Determining the date you will give birth is one of the first things you will want to find out once you know you are pregnant. Not only does it have many practical implications – when you will feel tired, when you may have morning sickness, or when you can’t work anymore – but it also puts a bookend on the whole pregnancy and the time from which you will become a mother.
There are several ways to determine when your baby will be due. On average, human pregnancies last 266 days (from conception) or roughly 40 weeks (38 weeks from conception). Of course, nature often takes things into its own hands, so your baby may be earlier or later than the expected due date, which is, in fact, an average of all women. We are all different, our bodies have different physiologies, and we have different family histories, so don’t expect to be able to determine your estimated time of birth down to the last hour.
01 Date of last menstrual cycle
If you know when you had your last menstrual period, you can calculate your approximate due date by adding 280 days to that date.
This works because, on average, it takes 14 days from your last period to actual conception (14 + 266 = 280). However, this relies on you knowing your menstrual cycle and that cycle being regular (e.g. every 28 days).
02 Date of conception
If you know when you actually had sex and were ovulating, you can add 266 days to that date to determine a due date. Of course, this only works if you know your own body’s ovulation cycle, the exact date you had sex, and there weren’t multiple days you had sex during your ovulation cycle.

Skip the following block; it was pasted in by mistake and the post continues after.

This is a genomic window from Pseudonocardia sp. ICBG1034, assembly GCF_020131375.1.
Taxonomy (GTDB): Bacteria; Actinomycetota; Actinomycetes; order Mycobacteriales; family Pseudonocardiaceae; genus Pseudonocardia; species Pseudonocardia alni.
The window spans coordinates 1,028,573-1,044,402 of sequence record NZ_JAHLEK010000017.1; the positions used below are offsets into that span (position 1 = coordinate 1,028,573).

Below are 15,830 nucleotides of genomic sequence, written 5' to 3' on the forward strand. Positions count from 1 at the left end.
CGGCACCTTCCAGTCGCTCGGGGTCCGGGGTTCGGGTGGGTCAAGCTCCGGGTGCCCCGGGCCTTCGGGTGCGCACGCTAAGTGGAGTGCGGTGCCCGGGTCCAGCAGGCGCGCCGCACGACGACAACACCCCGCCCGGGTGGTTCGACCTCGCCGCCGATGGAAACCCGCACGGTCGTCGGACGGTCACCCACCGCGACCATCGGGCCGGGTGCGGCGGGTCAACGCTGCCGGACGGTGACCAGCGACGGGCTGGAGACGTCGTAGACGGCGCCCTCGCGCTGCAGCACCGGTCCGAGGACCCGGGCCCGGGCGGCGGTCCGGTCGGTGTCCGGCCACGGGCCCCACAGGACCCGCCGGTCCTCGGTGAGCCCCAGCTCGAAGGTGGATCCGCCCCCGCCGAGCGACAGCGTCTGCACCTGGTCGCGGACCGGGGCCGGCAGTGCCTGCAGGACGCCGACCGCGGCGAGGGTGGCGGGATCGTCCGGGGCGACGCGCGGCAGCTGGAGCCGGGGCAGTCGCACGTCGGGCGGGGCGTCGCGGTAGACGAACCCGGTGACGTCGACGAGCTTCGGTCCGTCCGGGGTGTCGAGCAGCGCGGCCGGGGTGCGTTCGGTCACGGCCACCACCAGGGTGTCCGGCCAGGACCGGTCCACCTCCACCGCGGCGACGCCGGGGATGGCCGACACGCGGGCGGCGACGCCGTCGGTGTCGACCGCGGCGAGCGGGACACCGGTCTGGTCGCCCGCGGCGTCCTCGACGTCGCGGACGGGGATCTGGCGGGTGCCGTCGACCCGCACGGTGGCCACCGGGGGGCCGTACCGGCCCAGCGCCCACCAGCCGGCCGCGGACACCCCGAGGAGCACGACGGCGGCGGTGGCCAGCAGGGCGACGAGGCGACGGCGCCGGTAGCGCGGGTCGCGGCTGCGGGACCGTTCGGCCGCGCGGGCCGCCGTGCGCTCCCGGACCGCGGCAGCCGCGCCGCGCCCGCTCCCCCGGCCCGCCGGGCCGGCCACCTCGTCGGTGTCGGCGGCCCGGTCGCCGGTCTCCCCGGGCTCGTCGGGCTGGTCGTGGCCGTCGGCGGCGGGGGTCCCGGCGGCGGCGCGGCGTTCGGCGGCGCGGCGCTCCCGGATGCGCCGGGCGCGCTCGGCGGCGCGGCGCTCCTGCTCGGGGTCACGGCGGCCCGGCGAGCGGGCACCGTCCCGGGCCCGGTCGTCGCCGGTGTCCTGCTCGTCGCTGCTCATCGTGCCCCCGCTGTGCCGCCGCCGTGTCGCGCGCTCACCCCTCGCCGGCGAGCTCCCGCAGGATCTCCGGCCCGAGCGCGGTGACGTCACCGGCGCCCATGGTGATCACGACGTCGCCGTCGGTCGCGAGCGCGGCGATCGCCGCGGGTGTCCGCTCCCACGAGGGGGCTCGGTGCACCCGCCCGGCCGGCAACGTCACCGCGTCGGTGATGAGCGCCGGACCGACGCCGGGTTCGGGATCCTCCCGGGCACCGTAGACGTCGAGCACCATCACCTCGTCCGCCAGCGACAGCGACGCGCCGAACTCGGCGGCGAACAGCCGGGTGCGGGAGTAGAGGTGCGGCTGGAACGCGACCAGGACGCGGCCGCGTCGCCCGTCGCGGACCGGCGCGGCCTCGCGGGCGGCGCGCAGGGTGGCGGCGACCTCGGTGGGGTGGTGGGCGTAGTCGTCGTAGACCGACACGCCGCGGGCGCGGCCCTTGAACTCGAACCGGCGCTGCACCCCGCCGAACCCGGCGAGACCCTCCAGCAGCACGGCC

03 Ultrasound fetal measurements
A doctor can use ultrasound to take measurements while the baby is inside your uterus. These measurements can relate to the length of the baby, the size of its head or its other dimensions. Each of these measurements indicate the approximate age of the fetus (based on average growth rates of fetuses measured over time) and, taken together, can provide a single due date.
This method is likely to be more accurate than the methods above. Performing the ultrasound may also indicate other factors such as the sex of the baby (from 16 weeks) or whether you have twins. Ultrasounds taken over a period of months allows you to see the development of the fetus.
During most pregnancies, you will have an ultrasound at 8-9 weeks, 11-13 weeks and 18-20 weeks. At O&GCG, our obstetricians perform ultrasounds in our rooms at Chelsea House Medical Clinic.
04 I’ve just found out that I’m pregnant – what’s next?
First of all – congratulations! We’re sure you’ve already calculated an approximate due date, so what’s next?
Once you have that positive test, it’s time to call your doctor to schedule your first antenatal appointment. During this appointment, your doctor will confirm your pregnancy and discuss your antenatal care options. This will include whether you will opt for public or private healthcare. If you choose to have your baby as a private patient, your doctor will refer you to your obstetrician of choice. If you’re on the hunt for your perfect obstetrician, you can learn more about our doctors here.
05 Why choose O&GCG for your pregnancy
- Five female specialist obstetricians: As Dr Jean Wong, Dr Leah Xu, Dr Natalia Khomko, Dr Perri Dyson and Dr Robin Thurman each specialise in different areas of obstetrics, we offer personalised services to every expectant mother.
- Ongoing care throughout pregnancy and beyond: At O&GCG, your obstetrician is with you throughout your entire pregnancy journey, through delivery and up to six weeks afterwards. Unlike the public system, you will get to know your O&GCG obstetrician on a personal level, and they’ll be present for the birth.
- Superior support services: In addition to our obstetricians, O&GCG offer a fantastic support team, including Gabi Eckereder (Lactation Consultant) and Robyn Compton (Maternal & Paediatric Dietician).
06 See a O&GCG Obstetrician
At O&GCG, our obstetricians are here for you through every step of your pregnancy and beyond. If you have any questions or concerns, do not hesitate to get in touch.